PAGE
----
There is a rich body of scientific evidence for sustainable agriculture approaches that can increase production of food, fiber and fuel, help decrease poverty and benefit the environment, but agreement is needed on how best to put these approaches into action at scale. Evidence also shows Read more…

5 million aquatic animals die at Mara river in Kenya

February 22, 2011 Comments off

The National Environmental Management Authority (Nema), Public Health Ministry and Kenya Wildlife Service are investigating the deaths of fish in Mara River. Conservationists suspect the deaths that started last week might have been caused by agro chemicals from farms, that drain into the river. Hoteliers in Masai Mara Game Reserve are now expressing fear that the chemicals might kill animals that depend on the river.

“The deaths could have been caused by agro chemicals from large scale farms on the upper side of the river. The chemicals might also kill hippos, crocodiles and other animals that drink water from the river,” said Ben Kipeno, a conservationist from the northern side of the reserve. Mr Kipeno said on Wednesday there were unconfirmed reports that apart from fish, a crocodile and a hippo have already succumbed to effects of the chemicals. He urged the Government to rein in farmers along the river who use potent chemicals and claimed that despite several complaints to Nema no action has been taken. Officials from KWS who were dispatched from Nairobi took samples of the fish to the Government Chemist for further tests to ascertain the cause of the deaths. When The Standard visited the river, dead fish were floating with scavengers, including the Marabou stork, feeding on them. The Narok South Nema officer in charge Gabriel Tambushi said initial reports had indicated that more than five million fish were killed at the confluence of the seasonal Moyan River in Transmara with the Mara following a heavy flood.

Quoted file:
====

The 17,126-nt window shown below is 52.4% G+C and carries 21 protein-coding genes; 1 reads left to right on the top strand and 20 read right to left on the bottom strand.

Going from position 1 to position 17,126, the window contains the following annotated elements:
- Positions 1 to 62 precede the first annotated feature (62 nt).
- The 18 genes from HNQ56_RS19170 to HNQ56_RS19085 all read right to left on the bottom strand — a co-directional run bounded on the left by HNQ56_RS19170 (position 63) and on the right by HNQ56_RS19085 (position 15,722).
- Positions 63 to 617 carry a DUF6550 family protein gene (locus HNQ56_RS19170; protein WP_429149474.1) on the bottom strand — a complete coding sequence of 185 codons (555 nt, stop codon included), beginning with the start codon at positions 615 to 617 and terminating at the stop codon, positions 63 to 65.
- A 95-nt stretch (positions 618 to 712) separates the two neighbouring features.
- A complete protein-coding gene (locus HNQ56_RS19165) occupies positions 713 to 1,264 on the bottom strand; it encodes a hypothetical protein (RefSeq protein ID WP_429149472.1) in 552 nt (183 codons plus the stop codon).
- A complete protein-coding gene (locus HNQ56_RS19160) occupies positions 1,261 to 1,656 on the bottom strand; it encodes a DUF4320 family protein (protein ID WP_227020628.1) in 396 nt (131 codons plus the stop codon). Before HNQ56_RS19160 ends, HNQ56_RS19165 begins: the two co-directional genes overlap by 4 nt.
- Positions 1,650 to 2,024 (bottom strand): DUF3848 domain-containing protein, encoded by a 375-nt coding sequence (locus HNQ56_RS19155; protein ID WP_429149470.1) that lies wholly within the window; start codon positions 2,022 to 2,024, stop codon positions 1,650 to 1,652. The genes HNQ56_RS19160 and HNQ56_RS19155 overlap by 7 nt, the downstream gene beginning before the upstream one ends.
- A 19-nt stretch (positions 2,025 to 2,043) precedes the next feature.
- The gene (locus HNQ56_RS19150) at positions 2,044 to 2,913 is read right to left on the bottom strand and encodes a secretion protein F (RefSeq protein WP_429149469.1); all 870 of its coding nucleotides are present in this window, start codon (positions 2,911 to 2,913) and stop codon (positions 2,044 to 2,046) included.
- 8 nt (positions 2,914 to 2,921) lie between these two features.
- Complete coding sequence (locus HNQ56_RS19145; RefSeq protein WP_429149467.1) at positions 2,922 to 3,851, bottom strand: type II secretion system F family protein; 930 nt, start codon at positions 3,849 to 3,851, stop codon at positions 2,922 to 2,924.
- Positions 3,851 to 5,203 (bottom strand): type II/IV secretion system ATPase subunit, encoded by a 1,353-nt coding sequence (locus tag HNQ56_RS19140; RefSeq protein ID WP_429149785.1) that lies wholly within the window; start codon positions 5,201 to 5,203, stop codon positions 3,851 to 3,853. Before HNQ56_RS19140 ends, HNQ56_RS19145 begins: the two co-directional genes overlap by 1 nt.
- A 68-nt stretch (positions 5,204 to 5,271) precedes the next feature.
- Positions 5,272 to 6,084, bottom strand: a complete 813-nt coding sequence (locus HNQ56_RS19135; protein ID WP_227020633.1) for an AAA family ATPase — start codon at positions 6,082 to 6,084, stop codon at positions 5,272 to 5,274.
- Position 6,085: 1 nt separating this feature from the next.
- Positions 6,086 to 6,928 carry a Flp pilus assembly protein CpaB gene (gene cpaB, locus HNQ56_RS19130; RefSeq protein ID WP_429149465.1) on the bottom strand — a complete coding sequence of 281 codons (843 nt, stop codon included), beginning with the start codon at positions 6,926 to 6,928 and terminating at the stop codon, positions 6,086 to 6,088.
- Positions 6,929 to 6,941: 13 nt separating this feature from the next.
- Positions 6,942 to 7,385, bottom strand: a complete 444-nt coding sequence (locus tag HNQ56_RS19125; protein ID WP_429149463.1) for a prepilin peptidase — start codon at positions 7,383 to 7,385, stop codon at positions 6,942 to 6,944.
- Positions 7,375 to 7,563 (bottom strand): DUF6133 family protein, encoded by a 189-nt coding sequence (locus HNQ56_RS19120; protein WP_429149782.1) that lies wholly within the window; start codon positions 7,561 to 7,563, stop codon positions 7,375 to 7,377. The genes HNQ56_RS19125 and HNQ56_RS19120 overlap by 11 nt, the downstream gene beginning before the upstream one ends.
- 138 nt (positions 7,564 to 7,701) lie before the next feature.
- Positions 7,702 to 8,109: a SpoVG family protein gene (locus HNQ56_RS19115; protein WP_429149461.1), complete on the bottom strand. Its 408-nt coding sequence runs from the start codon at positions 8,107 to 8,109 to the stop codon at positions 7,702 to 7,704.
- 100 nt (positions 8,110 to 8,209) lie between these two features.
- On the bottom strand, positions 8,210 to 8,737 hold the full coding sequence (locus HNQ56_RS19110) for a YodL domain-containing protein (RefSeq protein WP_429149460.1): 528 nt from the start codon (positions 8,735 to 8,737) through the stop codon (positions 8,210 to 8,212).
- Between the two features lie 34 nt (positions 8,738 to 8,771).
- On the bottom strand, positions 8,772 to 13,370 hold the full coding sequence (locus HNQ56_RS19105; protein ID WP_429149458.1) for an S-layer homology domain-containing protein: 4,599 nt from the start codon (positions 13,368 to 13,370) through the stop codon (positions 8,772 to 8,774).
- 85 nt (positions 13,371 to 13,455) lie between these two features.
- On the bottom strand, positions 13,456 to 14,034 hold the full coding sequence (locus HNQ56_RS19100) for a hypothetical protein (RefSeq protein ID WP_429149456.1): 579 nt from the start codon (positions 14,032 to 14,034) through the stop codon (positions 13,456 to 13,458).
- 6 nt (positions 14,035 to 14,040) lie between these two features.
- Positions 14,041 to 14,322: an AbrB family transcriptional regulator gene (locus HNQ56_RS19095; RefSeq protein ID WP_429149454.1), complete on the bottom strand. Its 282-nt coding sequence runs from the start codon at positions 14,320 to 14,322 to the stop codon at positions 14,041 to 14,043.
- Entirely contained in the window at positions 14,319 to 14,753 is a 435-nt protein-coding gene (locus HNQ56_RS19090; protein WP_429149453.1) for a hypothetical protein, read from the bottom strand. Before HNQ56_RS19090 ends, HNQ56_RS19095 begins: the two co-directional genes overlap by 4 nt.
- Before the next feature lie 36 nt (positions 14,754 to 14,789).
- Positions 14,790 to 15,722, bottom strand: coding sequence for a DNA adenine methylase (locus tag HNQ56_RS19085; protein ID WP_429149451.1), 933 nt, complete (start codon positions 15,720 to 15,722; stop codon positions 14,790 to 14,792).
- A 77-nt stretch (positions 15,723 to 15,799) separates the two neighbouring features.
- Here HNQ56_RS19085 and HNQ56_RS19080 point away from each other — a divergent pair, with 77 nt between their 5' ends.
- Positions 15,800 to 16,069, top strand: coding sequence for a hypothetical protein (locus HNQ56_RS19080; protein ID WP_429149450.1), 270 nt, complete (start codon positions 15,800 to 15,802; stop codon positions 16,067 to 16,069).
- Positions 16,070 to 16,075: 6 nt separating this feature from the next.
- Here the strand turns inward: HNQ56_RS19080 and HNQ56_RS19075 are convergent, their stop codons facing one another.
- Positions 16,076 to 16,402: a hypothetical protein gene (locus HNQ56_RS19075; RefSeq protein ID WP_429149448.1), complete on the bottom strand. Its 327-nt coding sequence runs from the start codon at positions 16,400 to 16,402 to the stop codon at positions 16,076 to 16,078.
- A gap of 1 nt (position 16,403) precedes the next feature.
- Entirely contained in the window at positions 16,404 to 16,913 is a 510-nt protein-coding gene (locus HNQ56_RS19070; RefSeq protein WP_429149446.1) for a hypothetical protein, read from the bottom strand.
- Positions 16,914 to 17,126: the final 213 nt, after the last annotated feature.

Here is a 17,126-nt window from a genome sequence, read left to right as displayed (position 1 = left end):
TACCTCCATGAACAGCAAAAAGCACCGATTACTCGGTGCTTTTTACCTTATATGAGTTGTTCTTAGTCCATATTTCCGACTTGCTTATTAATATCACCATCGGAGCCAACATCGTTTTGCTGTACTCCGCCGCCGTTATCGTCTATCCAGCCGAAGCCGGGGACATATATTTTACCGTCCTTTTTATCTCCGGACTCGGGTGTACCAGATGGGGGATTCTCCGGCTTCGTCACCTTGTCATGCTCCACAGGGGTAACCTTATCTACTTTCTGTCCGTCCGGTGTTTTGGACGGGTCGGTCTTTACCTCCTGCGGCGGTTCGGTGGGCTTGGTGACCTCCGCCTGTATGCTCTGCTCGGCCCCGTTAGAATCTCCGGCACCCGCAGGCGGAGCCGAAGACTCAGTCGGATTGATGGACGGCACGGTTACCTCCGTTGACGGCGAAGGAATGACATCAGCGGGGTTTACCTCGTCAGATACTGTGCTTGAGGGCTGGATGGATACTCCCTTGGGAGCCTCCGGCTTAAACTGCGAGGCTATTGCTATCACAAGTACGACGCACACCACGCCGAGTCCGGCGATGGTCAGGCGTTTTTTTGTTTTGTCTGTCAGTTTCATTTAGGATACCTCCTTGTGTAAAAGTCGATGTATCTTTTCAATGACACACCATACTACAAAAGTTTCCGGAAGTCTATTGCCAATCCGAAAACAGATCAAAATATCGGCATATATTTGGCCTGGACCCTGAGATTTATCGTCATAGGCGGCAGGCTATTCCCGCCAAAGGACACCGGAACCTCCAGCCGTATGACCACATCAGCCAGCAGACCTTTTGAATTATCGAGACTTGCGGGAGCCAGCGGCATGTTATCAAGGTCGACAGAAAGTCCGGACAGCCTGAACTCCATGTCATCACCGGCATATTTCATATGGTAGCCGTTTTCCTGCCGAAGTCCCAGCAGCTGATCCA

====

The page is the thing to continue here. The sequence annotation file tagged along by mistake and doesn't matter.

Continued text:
“The sudden change of weather that resulted into heavy mist covering the water surface, inhibiting fish and other animals that depend on the river from breathing might have been the cause of the deaths,” said Tambushi. He did not rule out poisonous agro chemicals from farms, which depended on Mara River for irrigation.

Drought ravages northern Kenya

February 10, 2011 Comments off

Millions of people in northern Kenya are facing hunger and an uncertain future as a drought continues to destroy their crops and livestock.

The drought is also taking its toll on the population’s health and the number of malnourished and ill, increases by the day. And there seems to be little respite.

With no rains forecast over the next three months and the government saying that the country’s food reserves are dwindling fast, some in this region might not make it through.

Al Jazeera’s Mohammed Adow reports from Turkana, in Kenya.